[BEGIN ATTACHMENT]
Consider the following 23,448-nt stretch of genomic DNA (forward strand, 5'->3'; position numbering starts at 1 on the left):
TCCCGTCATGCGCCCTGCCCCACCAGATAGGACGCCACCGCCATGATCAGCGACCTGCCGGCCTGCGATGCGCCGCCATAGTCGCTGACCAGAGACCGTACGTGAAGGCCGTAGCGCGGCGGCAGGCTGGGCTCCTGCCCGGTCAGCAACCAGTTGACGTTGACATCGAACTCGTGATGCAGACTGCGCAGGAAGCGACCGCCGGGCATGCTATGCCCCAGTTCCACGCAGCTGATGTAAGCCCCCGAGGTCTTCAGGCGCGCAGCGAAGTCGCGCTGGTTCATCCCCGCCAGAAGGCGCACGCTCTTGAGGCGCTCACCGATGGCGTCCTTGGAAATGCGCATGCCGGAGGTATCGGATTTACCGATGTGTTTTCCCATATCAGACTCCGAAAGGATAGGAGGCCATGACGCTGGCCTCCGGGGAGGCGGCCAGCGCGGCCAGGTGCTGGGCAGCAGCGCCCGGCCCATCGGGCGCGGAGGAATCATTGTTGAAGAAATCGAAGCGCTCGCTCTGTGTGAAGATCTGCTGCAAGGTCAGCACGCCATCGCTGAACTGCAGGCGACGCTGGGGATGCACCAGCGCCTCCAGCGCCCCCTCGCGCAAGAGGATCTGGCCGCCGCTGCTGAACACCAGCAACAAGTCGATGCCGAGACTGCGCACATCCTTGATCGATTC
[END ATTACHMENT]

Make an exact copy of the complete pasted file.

Consider the following 23,448-nt stretch of genomic DNA (forward strand, 5'->3'; position numbering starts at 1 on the left):
TCCCGTCATGCGCCCTGCCCCACCAGATAGGACGCCACCGCCATGATCAGCGACCTGCCGGCCTGCGATGCGCCGCCATAGTCGCTGACCAGAGACCGTACGTGAAGGCCGTAGCGCGGCGGCAGGCTGGGCTCCTGCCCGGTCAGCAACCAGTTGACGTTGACATCGAACTCGTGATGCAGACTGCGCAGGAAGCGACCGCCGGGCATGCTATGCCCCAGTTCCACGCAGCTGATGTAAGCCCCCGAGGTCTTCAGGCGCGCAGCGAAGTCGCGCTGGTTCATCCCCGCCAGAAGGCGCACGCTCTTGAGGCGCTCACCGATGGCGTCCTTGGAAATGCGCATGCCGGAGGTATCGGATTTACCGATGTGTTTTCCCATATCAGACTCCGAAAGGATAGGAGGCCATGACGCTGGCCTCCGGGGAGGCGGCCAGCGCGGCCAGGTGCTGGGCAGCAGCGCCCGGCCCATCGGGCGCGGAGGAATCATTGTTGAAGAAATCGAAGCGCTCGCTCTGTGTGAAGATCTGCTGCAAGGTCAGCACGCCATCGCTGAACTGCAGGCGACGCTGGGGATGCACCAGCGCCTCCAGCGCCCCCTCGCGCAAGAGGATCTGGCCGCCGCTGCTGAACACCAGCAACAAGTCGATGCCGAGACTGCGCACATCCTTGATCGATTC